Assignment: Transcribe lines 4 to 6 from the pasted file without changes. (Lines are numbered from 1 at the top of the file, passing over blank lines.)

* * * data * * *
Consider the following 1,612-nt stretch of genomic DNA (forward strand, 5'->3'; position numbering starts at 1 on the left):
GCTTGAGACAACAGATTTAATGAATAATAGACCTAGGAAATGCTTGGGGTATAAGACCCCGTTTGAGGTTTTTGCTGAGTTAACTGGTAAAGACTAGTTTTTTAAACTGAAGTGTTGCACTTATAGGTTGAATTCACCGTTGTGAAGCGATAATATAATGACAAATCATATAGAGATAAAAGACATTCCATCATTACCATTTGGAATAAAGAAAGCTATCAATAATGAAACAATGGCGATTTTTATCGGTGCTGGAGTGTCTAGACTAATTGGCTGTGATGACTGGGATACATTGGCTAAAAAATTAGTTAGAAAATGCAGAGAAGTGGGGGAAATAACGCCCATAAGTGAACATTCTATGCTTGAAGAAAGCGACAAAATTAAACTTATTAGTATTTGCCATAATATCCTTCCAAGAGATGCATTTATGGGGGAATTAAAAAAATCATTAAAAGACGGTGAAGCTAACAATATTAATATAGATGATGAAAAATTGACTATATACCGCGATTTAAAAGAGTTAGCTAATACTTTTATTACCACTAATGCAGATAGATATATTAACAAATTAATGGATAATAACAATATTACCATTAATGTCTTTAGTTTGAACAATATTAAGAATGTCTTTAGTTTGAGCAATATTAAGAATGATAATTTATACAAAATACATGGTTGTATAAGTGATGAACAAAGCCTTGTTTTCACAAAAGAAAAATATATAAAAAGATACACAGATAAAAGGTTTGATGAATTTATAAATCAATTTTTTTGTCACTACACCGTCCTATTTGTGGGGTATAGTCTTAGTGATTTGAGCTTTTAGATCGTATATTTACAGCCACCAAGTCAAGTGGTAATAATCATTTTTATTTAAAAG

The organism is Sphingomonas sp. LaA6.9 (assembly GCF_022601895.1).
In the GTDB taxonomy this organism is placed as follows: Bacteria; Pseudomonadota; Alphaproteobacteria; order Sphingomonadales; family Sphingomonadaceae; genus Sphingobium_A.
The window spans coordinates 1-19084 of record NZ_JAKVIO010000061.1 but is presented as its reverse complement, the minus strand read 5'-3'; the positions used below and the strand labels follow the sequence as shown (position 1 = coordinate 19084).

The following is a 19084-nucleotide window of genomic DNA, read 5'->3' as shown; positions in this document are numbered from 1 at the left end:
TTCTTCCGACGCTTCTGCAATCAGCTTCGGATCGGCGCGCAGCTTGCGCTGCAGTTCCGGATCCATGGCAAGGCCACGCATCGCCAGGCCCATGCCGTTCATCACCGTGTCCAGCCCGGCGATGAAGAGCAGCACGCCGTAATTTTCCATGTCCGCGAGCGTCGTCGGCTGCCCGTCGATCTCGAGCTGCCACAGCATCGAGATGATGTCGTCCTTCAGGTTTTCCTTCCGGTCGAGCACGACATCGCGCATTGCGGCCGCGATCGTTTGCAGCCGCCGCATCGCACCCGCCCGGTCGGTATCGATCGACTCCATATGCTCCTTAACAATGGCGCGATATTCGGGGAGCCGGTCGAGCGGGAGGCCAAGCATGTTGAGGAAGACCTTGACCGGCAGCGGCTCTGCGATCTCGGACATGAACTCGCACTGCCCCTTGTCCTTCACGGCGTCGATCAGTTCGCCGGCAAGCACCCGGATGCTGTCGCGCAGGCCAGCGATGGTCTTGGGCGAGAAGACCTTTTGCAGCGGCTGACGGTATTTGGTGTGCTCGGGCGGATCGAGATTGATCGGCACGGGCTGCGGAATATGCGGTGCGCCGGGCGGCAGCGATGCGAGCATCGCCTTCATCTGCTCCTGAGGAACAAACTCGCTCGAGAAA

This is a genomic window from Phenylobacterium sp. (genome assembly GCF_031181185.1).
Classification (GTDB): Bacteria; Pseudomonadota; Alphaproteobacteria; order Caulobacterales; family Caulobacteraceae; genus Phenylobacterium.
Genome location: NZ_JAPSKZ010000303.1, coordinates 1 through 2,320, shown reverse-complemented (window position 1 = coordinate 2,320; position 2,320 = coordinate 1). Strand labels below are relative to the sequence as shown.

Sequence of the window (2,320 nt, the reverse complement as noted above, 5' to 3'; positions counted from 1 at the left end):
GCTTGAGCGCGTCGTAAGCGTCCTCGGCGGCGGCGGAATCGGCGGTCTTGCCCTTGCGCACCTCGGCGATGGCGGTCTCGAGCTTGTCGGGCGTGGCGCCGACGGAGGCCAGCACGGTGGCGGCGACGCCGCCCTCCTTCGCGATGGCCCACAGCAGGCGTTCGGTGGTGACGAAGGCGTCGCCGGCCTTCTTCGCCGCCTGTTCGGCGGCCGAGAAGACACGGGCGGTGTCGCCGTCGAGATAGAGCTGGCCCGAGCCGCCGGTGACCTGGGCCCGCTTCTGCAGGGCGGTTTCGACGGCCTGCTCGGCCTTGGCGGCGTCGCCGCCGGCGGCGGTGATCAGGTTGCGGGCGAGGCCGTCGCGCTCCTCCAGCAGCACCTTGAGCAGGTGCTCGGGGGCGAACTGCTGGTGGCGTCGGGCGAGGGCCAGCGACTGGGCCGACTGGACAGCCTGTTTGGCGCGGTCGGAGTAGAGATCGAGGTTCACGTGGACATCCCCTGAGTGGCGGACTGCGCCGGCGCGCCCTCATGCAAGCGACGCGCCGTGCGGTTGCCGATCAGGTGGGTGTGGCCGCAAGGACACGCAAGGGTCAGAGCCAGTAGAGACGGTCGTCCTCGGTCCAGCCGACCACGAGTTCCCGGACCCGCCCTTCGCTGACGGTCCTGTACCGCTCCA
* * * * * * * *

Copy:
In the GTDB taxonomy this organism is placed as follows: Bacteria; Pseudomonadota; Alphaproteobacteria; order Sphingomonadales; family Sphingomonadaceae; genus Sphingobium_A.
The window spans coordinates 1-19084 of record NZ_JAKVIO010000061.1 but is presented as its reverse complement, the minus strand read 5'-3'; the positions used below and the strand labels follow the sequence as shown (position 1 = coordinate 19084).

The following is a 19084-nucleotide window of genomic DNA, read 5'->3' as shown; positions in this document are numbered from 1 at the left end: